Ladders are curious things
They look funny. They are awkward.
We all have funny and sad stories involving incidents and accidents with ladders.
Our electricians had to get a special ladder to reach the lights here in the nave. I have to laugh whenever I see them carry it into the building, it takes at least three of them, it’s so long. The ladder comes in through the door, keeps on coming in through the door and coming in, and coming in… Then I have to hold my breath and leave the room when they climb way up to change the bulbs like trapeze artists.

I have lots of running stories. One cold icy morning I went for a run and when I got home I was locked out of the house. So I took out the ladder from the shed to try some windows to see if they were unlocked. Then I got stuck up on the roof.
I was sitting up there in the cold and I realized that the view was lovely up above the icy mist watching branches snap and fall. That surprise of unexpected beauty. Suddenly being locked out and stuck on the roof was a gift.

Ladders, they connect us to hard to reach places.
What connects us?
Jesus speaks to Nathaniel and makes a connection involving a mysterious fig tree. For all of history ever since then, we are left wondering just what was happening under that fig tree? Maybe he was on a ladder…picking someone else’s figs! We don’t know.
Jesus tells Nathanael that he will see heaven opened and angels ascending and descending upon the Son Man, like in the Vision of Jacob’s ladder.
A connection between heaven and earth and Jesus is where the two meet, where they connect, where they hold together.
What connects us? What holds us together?

We hear two “Call Stories” today, the theme continues into next week as well. Samuel hears the voice in the night. Jesus tells Philip to, “Follow me.” And Philip tells Nathanael to “Come and see.”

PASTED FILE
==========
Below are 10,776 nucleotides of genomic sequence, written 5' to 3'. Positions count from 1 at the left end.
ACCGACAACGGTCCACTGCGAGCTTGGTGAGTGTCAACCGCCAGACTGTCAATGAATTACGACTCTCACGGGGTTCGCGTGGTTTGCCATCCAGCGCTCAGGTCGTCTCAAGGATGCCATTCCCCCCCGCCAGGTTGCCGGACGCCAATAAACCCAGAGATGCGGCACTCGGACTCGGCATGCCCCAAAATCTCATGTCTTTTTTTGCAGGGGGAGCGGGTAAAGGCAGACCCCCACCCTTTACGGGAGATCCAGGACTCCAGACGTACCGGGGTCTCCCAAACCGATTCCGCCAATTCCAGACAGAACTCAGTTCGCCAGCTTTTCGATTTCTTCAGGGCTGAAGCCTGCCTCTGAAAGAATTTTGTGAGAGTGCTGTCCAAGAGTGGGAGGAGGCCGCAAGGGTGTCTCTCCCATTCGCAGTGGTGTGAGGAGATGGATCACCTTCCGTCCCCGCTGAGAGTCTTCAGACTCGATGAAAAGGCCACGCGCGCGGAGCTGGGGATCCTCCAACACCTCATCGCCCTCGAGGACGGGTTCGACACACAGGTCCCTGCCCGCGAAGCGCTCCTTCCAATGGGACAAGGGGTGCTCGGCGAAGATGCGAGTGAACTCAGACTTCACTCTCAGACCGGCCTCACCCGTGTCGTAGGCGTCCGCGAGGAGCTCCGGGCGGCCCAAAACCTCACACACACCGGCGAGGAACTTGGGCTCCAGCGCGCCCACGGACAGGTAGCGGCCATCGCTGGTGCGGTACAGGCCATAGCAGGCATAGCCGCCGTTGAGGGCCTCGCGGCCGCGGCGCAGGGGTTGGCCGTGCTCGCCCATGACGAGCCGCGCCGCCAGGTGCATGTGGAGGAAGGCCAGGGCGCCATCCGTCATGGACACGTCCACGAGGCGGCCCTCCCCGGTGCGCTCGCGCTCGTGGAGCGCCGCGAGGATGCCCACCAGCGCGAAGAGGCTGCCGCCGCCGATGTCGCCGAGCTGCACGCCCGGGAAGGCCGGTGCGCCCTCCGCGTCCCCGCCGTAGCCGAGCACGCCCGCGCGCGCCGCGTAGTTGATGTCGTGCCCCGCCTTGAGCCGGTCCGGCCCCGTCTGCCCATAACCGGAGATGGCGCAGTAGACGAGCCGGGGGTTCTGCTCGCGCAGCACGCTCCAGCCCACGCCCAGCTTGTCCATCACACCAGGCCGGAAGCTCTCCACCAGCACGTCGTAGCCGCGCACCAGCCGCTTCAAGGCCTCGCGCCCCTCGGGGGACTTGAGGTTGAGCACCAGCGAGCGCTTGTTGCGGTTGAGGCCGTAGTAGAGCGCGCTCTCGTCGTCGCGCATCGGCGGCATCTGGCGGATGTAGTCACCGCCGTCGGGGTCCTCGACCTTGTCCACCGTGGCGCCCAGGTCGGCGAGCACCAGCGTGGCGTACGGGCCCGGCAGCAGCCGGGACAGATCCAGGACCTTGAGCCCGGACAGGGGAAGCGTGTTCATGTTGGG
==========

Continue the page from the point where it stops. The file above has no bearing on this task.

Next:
God’s call always involves listening and responding, it is always a closer walk with God and the walk always involves being connected to other people, to being deeply involved in this life in this world.
The connection with God connects us to others.
We are often tempted to treat Faith as a retreat into a private communion with the divine, but that deep communion always, always connects us more deeply to living with others, especially those we would rather do without.

What connects us? What holds us together?
In John’s Gospel that connection, whether we see it or not, is Jesus, where heaven and earth connect, the ladder of angels wrapping around all of life. Jesus is that life and that light in the Gospel according to John. He is the vision of God, the surprise of beauty, that inspires and calls out to us to follow.

Jesus. So often Jesus becomes the source of division and separation. That same thing happens in John’s Gospel as well, the source of life and light is also the great line of division between the children of God and the children of darkness.
It is an old problem. We drop the ladder and we can no longer reach each other.
The early Christians wrestled with that irony and frustration as well, that the source of life is the source of division. The bite of that struggle is an essential part of the biblical witness. How can we believe and follow and invite in such a way that Jesus is what connects and holds us together? It is a hard to reach place.

The ties that bind us together, that endure, what are they like? Somehow they reveal God in ways that we don’t usually expect. They show us the presence of God without God’s name being spoken. Even sticky, twiggy fig trees become sacred and convert our souls.

Those hard to reach places. They call out to us. Come and see what Connects us. Come and see what holds us together.
Bring a ladder.